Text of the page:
From a distance, Godspeed You! Black Emperor’s new album Allelujah! Don’t Bend! Ascend! seems daunting and difficult, and that’s before you take into account the band’s strange name and peculiar approach to punctuation. The record is comprised of four instrumental compositions – two of them are 20 minute cinematic epics, the shorter pieces are essentially meditative drones. It’s unapologetically arty stuff, but despite its roots in classical composition and avant grade aesthetics, Allelujah! is actually one of the year’s best and most engaging rock records.
Allelujah! is the Canadian ensemble’s first new release in a decade. In that time, the sort of sprawling, crescendo-heavy instrumental music they pioneered in the late Nineties has become a fixture of major rock festivals, thanks in large part to the success of Explosions in the Sky. The band’s new music – or newish, given that much of the album was composed before they went on hiatus in 2003 – sidesteps the more romantic qualities of their earlier records. The two epics, “Mladic” and “We Drift Like Worried Fire,” build from hushed, delicate lulls to extremely loud and rhythmically violent metal sections. It’s the most abrasive and aggressive music they’ve ever made, but it’s also the most accessible. You have to wait for the cathartic and heavy rock moments, but it’s no chore. It’s amazing how quickly these 20 minute songs go by, they’re like the musical equivalent of a page-turner.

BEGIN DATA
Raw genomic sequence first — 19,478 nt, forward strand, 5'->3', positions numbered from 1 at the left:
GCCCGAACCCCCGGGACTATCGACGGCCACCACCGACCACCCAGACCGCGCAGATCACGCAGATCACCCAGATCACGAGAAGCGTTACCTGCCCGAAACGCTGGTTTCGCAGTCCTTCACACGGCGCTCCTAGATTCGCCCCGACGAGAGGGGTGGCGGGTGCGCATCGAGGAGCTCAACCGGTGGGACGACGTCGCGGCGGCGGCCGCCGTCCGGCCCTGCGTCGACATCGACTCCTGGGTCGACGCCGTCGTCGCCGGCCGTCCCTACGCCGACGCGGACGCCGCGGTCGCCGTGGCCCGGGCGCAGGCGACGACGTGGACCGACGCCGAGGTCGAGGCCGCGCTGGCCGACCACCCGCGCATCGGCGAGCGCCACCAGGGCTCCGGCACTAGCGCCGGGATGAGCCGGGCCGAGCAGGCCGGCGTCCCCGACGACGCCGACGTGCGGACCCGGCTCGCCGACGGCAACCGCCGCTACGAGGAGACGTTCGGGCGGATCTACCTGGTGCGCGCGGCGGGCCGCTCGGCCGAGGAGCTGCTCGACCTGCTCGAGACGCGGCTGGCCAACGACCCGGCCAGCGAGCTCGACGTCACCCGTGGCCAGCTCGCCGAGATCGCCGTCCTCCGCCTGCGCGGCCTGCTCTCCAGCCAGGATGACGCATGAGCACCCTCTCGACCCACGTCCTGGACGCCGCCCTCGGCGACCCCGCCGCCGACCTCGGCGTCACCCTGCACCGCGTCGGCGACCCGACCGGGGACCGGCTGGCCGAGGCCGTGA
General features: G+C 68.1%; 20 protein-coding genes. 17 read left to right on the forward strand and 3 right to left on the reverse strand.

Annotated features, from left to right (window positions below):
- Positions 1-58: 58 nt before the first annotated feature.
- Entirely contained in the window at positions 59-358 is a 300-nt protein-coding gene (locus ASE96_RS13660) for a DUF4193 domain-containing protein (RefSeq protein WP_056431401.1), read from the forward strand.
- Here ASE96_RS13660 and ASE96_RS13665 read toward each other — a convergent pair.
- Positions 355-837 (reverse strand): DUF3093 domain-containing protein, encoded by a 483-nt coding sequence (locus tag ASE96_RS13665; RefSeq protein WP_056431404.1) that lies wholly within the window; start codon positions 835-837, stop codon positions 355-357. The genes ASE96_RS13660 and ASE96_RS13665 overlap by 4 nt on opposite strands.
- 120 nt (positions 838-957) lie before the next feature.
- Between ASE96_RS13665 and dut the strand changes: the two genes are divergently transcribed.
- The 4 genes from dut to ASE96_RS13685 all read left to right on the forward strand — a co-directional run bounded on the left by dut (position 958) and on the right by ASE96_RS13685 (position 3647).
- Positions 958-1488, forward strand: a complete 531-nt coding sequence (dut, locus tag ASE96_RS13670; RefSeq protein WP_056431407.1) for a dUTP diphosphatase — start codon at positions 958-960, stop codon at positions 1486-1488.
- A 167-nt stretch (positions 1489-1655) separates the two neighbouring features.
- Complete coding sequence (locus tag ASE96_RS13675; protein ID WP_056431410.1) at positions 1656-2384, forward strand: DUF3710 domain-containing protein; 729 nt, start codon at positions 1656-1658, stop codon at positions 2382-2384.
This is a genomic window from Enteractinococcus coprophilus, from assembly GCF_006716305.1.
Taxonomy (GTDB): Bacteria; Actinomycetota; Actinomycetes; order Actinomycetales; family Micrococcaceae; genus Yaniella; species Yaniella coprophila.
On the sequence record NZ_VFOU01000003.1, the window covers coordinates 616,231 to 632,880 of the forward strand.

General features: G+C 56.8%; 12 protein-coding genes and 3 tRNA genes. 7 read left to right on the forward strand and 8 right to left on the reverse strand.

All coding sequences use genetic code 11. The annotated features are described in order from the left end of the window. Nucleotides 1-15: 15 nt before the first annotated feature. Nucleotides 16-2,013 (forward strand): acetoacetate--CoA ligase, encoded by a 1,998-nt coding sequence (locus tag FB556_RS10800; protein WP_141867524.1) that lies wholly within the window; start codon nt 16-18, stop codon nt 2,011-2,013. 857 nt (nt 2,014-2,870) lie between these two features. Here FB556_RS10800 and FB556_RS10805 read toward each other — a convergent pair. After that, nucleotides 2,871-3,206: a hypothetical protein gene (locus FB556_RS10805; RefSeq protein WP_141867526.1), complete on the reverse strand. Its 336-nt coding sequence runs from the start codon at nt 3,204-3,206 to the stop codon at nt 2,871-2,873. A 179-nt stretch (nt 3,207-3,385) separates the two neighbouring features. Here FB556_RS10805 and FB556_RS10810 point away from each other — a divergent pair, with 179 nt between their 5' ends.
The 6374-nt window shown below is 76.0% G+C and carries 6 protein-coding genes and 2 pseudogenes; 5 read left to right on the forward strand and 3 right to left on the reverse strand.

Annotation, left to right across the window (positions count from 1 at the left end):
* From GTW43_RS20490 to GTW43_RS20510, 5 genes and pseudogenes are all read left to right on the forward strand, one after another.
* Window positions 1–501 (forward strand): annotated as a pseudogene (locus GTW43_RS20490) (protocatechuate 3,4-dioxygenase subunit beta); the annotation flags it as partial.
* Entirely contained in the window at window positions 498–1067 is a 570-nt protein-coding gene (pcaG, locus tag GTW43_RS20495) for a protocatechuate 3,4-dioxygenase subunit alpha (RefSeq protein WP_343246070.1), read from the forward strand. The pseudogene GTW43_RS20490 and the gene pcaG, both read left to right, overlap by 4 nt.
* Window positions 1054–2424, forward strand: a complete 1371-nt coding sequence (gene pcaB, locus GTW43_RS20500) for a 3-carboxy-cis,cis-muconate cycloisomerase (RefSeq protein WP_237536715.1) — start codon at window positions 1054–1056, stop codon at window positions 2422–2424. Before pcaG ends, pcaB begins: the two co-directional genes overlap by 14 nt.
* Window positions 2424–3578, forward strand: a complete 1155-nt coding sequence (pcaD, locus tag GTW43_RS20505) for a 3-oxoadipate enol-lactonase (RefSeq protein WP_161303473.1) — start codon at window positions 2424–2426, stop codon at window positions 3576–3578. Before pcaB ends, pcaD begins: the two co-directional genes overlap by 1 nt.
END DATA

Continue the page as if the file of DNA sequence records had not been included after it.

The most remarkable thing about “Mladic” and “Worried Fire” is that though they are made up of movements like a classical composition, this isn’t obvious as a listener. At this point, Godspeed have so fully internalized this sort of structure that it all just flows together naturally. They aren’t compromising their classical side to rock, or vice versa. This is a powerful synthesis, and something a lot of prog and metal bands have been trying to do gracefully for decades.
Godspeed used to rely a lot on vocal samples and cues from album artwork to give their music a context, but they’ve almost entirely abandoned that on Allelujah. This is a very good thing. You don’t need any sort of nudging to get sucked into the world of this music, and it’s obvious from the start that they’re evoking a desolate landscape. From there, it’s up to interpretation. It makes sense to hear this as a representation of a world after every system fails us, or perhaps as an escape from a spoiled, crumbling society. I’m inclined to hear it as an expression of terrifying isolation, or the feeling of humility that goes along with being in a space on a scale that reminds you how small you truly are. There are moments, particularly in “Mladic,” where it’s hard to tell whether the sound represents a feeling of rising hope or a plunge into despair. This is when the record really gets to you, because you have to ask yourself if it’s both at the same time. And if it is, why is that so cathartic?
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